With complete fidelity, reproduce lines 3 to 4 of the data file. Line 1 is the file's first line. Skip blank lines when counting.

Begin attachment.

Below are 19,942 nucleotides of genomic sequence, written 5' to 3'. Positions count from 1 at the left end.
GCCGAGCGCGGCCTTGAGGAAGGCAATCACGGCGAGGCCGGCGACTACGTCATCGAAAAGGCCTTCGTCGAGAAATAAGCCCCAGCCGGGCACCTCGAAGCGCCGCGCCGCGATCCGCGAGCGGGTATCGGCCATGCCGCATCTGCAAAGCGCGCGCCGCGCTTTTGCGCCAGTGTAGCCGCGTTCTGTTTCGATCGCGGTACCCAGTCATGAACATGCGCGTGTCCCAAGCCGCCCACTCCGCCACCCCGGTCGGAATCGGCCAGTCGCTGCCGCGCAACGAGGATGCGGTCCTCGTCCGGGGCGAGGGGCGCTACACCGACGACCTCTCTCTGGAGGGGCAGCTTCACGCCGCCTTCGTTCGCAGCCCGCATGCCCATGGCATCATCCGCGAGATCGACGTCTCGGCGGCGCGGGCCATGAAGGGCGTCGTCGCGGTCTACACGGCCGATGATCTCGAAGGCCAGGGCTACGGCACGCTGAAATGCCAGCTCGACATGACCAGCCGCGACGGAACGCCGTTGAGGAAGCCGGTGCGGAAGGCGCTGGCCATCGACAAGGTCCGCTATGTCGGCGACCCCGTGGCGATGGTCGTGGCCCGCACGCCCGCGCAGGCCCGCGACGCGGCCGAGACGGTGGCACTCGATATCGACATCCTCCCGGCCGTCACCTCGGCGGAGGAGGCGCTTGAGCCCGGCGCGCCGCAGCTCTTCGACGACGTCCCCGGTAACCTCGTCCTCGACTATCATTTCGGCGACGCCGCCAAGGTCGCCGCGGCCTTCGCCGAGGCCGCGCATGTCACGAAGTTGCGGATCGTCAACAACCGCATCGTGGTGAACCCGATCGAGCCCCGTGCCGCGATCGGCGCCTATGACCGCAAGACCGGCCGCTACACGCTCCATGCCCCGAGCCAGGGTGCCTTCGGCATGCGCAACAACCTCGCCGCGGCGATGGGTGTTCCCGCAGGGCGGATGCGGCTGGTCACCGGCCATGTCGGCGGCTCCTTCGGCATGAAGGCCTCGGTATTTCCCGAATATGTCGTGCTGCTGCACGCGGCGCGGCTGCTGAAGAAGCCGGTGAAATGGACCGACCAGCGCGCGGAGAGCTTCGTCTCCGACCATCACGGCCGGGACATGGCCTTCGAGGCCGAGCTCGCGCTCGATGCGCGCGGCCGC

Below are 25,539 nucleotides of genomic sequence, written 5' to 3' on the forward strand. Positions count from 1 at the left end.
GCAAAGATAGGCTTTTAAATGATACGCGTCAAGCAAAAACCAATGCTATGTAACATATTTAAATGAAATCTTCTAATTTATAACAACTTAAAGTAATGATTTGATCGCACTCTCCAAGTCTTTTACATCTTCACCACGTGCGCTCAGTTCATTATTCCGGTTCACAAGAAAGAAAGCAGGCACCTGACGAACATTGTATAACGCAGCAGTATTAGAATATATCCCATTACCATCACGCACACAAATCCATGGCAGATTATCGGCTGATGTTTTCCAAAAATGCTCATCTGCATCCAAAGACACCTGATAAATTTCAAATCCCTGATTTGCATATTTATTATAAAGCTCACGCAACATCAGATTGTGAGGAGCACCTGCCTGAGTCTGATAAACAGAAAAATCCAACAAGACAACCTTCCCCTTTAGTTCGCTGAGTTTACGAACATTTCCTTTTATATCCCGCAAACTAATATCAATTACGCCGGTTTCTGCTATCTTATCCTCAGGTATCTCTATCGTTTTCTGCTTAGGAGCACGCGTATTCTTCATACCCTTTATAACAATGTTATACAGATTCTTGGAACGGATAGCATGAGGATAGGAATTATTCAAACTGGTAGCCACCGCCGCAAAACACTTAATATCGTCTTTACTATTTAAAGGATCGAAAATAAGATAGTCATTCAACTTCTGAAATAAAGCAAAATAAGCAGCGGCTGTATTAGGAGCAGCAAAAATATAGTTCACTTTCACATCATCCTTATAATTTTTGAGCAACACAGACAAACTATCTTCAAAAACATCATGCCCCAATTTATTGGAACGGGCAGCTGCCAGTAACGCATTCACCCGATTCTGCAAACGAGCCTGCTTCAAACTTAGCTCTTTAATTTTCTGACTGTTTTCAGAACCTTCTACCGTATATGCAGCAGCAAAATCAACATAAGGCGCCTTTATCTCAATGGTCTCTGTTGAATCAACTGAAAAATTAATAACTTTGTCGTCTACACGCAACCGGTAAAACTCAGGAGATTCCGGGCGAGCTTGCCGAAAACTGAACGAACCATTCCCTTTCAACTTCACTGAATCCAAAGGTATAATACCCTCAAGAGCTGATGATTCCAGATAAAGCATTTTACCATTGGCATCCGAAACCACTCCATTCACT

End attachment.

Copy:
Below are 25,539 nucleotides of genomic sequence, written 5' to 3' on the forward strand. Positions count from 1 at the left end.
GCAAAGATAGGCTTTTAAATGATACGCGTCAAGCAAAAACCAATGCTATGTAACATATTTAAATGAAATCTTCTAATTTATAACAACTTAAAGTAATGATTTGATCGCACTCTCCAAGTCTTTTACATCTTCACCACGTGCGCTCAGTTCATTATTCCGGTTCACAAGAAAGAAAGCAGGCACCTGACGAACATTGTATAACGCAGCAGTATTAGAATATATCCCATTACCATCACGCACACAAATCCATGGCAGATTATCGGCTGATGTTTTCCAAAAATGCTCATCTGCATCCAAAGACACCTGATAAATTTCAAATCCCTGATTTGCATATTTATTATAAAGCTCACGCAACATCAGATTGTGAGGAGCACCTGCCTGAGTCTGATAAACAGAAAAATCCAACAAGACAACCTTCCCCTTTAGTTCGCTGAGTTTACGAACATTTCCTTTTATATCCCGCAAACTAATATCAATTACGCCGGTTTCTGCTATCTTATCCTCAGGTATCTCTATCGTTTTCTGCTTAGGAGCACGCGTATTCTTCATACCCTTTATAACAATGTTATACAGATTCTTGGAACGGATAGCATGAGGATAGGAATTATTCAAACTGGTAGCCACCGCCGCAAAACACTTAATATCGTCTTTACTATTTAAAGGATCGAAAATAAGATAGTCATTCAACTTCTGAAATAAAGCAAAATAAGCAGCGGCTGTATTAGGAGCAGCAAAAATATAGTTCACTTTCACATCATCCTTATAATTTTTGAGCAACACAGACAAACTATCTTCAAAAACATCATGCCCCAATTTATTGGAACGGGCAGCTGCCAGTAACGCATTCACCCGATTCTGCAAACGAGCCTGCTTCAAACTTAGCTCTTTAATTTTCTGACTGTTTTCAGAACCTTCTACCGTATATGCAGCAGCAAAATCAACATAAGGCGCCTTTATCTCAATGGTCTCTGTTGAATCAACTGAAAAATTAATAACTTTGTCGTCTACACGCAACCGGTAAAACTCAGGAGATTCCGGGCGAGCTTGCCGAAAACTGAACGAACCATTCCCTTTCAACTTCACTGAATCCAAAGGTATAATACCCTCAAGAGCTGATGATTCCAGATAAAGCATTTTACCATTGGCATCCGAAACCACTCCATTCACT